Detatched Fly stitch
So all I now need to do now are the birds legs and feet, and the large petals of the flower, and maybe a little stitching around the unfurling ferns. This is how the piece looks at the moment. I hope to finish it soon as I am really beginning to dislike it – purely because it is not how I imagined it would look.
Embroidery needs patience and attention to detail – meaning that often, very little appears to have been completed over the course of an afternoon or even day. Usually I don’t mind, but today I wanted a more instant fix. I have had a number of polystyrene hearts on the top of my wardrobe for ages – so decided to make use of at least one of them. I am planning to make a simple wreath for a crafty swap. This afternoon I covered the heart in a lovely felted wool. So far, so good. The next stage is to make a felted bird to hang from the centre, rather like the ones I completed at a workshop by Gillian Chapman . I have also seen some tutorials to make simple felted flowers – which I think I could manage.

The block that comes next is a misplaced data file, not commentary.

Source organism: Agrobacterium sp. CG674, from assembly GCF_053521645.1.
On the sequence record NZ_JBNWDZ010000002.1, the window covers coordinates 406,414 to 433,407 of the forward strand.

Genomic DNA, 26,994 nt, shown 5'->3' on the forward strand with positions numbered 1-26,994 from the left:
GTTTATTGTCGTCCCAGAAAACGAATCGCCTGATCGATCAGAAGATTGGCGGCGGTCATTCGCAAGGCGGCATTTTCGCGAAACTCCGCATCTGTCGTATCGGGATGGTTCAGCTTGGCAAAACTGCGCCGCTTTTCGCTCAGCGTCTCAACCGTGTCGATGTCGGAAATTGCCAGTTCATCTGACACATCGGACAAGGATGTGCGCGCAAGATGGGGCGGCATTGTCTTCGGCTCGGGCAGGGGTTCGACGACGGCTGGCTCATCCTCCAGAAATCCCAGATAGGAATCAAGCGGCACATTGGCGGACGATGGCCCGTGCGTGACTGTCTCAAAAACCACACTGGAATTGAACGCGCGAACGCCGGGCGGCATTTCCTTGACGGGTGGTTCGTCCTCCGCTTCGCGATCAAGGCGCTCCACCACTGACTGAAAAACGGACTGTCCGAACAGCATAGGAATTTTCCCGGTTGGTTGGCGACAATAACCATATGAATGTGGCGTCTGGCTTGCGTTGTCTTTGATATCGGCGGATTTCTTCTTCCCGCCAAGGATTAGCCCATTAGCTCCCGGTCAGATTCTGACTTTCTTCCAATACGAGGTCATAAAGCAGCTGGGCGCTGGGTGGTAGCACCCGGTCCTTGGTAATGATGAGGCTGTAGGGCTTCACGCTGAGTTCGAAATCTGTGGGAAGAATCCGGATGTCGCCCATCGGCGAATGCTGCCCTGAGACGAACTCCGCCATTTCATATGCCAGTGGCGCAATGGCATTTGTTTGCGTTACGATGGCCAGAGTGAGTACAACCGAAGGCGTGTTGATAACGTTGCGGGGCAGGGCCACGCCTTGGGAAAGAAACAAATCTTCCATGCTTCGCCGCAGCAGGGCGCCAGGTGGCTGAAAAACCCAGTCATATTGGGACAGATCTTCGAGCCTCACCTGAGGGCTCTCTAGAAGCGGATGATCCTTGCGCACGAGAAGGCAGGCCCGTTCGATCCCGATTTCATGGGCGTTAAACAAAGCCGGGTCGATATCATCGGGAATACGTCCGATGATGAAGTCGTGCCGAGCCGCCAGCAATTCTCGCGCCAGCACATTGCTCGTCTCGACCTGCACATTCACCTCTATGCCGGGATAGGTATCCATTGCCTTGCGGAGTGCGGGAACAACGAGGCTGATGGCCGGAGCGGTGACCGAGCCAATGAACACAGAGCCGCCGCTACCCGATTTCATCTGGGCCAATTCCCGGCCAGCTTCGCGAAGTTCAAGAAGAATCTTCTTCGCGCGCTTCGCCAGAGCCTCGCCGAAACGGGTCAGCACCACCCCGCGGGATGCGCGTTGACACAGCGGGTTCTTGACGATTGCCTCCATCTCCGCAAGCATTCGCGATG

I did attempt a little crewel work today – putting in several rows of fly stitch for the birds tail – not sure if I like them though as they look very flat.
I also started to tackle the gaps between the birds feet – initially I thought I could leave spaces for the bullion stitches (which I intend to use for the birds claws) – but this is just so fiddly. So out came the stitches and I will now sew right across the branch and put the bullion stitches over the top. 1 stop forwards, 2 steps back!